Is Your Diet Making You More Depressed?
If you've ever found yourself elbow-deep in a package of Oreos, grasping for a brief respite from the throes of a deep depression, or been unable to stomach a meal for days due to overwhelming apathy and exhaustion, you know how much mood can influence food choices.
How diet affects mood
Even before the COVID-19 pandemic, the United States was wrestling with a mental health crisis. According to Mental Health America, in 2017–2018, 19 percent of American adults experienced a mental illness of some kind, an increase of 1.5 million people compared to the previous year.
There have been multiple studies establishing a correlation between diet and depression. Two such studies—one published in 2014 in The American Journal of Clinical Nutrition and the other published in 2013 in the Annals of Neurology—indicated diets consisting primarily of fruits, vegetables and whole grains could reduce the risk of developing depression.
A systematic review published in 2014 in the European Journal of Nutrition, which examined the conclusions of 16 studies focused on dietary patterns, suggested people who eat a diet higher in fast foods, sweets and sugary soft drinks are more likely to be depressed.
The Western world's adoption of a largely processed-food diet has contributed massively to its current plight, according to Ellie Busby, a registered nutritionist (M.Sc., BANT) specializing in plant-based nutrigenomics and CEO at Vojo, a company based in the U.K.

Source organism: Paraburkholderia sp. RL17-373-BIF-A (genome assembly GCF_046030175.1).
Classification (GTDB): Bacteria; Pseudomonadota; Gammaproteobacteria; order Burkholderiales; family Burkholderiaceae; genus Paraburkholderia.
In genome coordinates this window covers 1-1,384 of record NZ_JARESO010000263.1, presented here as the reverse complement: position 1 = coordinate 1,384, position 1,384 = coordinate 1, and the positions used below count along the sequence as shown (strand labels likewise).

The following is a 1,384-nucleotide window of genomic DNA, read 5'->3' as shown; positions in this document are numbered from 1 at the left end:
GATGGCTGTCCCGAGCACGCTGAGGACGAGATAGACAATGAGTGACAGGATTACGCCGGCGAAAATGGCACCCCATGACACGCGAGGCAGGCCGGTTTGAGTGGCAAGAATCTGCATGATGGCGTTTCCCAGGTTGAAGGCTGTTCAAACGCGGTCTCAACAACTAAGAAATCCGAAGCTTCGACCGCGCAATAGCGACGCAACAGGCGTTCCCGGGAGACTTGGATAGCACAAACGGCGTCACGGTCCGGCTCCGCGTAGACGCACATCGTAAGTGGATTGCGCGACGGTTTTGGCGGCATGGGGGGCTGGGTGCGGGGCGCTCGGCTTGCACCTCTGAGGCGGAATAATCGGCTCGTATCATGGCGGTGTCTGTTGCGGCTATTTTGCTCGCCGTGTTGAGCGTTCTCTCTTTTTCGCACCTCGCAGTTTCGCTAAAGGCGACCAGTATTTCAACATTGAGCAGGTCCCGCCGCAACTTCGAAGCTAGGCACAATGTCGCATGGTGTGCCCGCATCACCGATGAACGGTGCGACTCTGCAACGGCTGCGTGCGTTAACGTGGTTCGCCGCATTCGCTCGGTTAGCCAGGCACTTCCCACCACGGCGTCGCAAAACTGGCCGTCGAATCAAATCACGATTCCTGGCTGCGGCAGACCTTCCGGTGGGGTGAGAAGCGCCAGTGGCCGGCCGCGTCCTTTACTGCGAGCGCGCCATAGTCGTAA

"Processed foods are high in calories and low in the essential micronutrients our brains and bodies need to make the neurotransmitters and hormones that regulate our mood," Busby said.
While eating well may reduce the risk of developing depression in the first place, all is not lost for those already struggling with mental health issues.
Another study, published in 2017 in BMC Medicine, found nutritional counseling and dietary changes improved symptoms in patients with moderate-to-severe depression after 12 weeks.
Participants in the 'SMILES' trial consumed a nutrient-rich diet consisting primarily of whole foods, including fruits and vegetables, with limited processed foods, such as fried items, sweets and other junk foods. More than 32 percent of participants improved sufficiently to meet remission criteria, signaling that diet may be a pivotal component to depression management.
Depression and gut health
The gut microbiome has been at the forefront of mental health discussions in the past few years, as a growing body of evidence demonstrates the correlation between gastrointestinal health and various ailments, including depression and anxiety.
The brain and gut communicate via the enteric nervous system, sometimes called the "second brain," a network containing the same kinds of neurons and neurotransmitters found in the central nervous system. About 90 percent of serotonin, one of the primary hormones responsible for mood and mental well-being, is produced in the gut.